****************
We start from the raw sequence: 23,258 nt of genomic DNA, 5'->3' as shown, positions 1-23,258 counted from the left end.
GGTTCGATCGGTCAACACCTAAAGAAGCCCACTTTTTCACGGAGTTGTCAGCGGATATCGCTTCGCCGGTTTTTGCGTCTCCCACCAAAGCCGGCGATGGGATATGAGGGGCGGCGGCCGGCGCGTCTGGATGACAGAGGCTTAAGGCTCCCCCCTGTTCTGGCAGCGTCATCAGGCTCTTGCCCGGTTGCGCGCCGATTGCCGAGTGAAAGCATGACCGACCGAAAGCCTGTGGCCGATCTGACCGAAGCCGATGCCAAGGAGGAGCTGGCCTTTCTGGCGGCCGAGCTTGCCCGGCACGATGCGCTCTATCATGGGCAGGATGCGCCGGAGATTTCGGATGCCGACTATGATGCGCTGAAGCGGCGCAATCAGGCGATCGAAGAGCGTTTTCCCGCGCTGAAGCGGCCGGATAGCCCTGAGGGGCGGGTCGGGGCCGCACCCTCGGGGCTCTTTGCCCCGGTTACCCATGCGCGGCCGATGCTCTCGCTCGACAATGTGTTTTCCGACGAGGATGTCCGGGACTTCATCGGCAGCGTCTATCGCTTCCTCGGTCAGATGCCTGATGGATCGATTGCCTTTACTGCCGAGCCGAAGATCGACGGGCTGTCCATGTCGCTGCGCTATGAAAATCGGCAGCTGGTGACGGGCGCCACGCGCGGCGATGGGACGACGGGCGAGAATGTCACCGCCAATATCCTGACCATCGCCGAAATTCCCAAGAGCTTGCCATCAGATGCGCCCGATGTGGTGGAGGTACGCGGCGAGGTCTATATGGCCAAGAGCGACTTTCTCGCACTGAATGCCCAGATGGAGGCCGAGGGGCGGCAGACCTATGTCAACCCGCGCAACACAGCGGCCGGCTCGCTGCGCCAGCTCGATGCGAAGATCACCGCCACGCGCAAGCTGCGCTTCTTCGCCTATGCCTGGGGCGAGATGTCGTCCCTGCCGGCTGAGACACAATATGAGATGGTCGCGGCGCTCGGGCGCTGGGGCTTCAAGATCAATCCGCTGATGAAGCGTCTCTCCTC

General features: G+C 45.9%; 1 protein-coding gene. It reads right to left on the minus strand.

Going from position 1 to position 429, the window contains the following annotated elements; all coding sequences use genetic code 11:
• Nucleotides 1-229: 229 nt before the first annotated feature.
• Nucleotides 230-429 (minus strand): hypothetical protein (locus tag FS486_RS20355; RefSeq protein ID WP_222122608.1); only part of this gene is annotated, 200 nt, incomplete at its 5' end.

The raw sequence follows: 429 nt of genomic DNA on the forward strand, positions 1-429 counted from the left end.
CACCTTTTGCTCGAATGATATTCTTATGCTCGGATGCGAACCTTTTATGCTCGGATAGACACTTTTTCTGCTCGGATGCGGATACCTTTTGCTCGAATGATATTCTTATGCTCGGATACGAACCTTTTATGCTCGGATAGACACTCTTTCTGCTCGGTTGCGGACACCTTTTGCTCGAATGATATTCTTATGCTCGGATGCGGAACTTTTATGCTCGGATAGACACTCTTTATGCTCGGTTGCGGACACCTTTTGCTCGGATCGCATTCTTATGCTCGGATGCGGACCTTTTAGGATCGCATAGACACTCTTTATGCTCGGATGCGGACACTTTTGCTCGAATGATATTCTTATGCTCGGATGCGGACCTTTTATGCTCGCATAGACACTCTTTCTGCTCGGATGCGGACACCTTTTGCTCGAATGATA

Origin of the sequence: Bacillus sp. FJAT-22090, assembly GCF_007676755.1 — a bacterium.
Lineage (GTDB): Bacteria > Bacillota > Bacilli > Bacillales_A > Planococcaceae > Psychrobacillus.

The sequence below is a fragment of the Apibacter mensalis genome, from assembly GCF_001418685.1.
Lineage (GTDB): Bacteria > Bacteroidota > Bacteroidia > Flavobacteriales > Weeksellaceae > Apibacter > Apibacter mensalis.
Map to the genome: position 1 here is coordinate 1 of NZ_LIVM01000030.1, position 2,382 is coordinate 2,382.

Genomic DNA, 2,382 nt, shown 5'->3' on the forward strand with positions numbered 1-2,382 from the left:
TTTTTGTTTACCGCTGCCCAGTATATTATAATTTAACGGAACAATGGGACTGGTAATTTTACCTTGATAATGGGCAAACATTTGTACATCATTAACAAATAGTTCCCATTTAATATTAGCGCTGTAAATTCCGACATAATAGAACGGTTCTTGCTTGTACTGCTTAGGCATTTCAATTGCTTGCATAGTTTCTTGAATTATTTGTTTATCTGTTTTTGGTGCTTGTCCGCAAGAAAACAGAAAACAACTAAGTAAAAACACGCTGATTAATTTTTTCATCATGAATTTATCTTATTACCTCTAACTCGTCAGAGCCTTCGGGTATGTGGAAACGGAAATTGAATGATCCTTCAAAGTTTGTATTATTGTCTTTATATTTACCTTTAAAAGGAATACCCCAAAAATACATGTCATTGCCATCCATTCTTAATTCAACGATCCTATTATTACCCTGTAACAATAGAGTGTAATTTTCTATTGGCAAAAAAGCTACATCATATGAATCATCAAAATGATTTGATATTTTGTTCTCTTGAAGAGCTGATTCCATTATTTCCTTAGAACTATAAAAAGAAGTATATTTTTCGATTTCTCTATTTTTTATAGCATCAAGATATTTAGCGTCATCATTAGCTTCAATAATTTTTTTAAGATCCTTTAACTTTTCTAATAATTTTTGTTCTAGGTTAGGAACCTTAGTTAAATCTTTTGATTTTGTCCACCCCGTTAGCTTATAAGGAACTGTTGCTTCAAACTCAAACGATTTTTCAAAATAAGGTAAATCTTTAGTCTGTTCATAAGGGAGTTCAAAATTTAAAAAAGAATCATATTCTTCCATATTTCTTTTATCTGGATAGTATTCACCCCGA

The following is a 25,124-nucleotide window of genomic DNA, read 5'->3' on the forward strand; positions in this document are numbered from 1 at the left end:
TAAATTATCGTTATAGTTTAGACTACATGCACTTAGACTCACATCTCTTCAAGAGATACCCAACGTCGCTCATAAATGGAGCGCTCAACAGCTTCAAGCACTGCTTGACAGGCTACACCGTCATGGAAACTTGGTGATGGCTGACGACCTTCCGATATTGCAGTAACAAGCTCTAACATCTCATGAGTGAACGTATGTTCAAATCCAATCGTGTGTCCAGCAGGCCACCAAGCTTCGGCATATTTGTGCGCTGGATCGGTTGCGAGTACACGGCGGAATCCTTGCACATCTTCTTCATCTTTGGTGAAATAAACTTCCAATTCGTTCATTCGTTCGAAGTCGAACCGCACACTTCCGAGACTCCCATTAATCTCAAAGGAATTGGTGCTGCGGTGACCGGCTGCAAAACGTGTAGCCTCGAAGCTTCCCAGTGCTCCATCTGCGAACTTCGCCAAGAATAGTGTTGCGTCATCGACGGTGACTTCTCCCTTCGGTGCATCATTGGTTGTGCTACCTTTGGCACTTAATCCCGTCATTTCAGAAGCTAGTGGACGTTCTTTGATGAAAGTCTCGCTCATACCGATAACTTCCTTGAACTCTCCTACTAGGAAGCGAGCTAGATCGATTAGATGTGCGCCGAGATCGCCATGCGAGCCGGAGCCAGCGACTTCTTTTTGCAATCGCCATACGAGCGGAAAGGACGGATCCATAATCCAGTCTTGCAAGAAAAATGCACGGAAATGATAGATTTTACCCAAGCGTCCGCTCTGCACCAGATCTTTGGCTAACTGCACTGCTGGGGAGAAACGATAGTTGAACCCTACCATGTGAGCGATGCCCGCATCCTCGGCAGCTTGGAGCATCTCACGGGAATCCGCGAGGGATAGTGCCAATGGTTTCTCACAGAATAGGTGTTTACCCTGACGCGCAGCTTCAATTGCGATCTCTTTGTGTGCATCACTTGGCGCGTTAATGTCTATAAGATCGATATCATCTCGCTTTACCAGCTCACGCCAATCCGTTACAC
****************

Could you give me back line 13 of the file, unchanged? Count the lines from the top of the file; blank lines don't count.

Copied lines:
Map to the genome: position 1 here is coordinate 1 of NZ_LIVM01000030.1, position 2,382 is coordinate 2,382.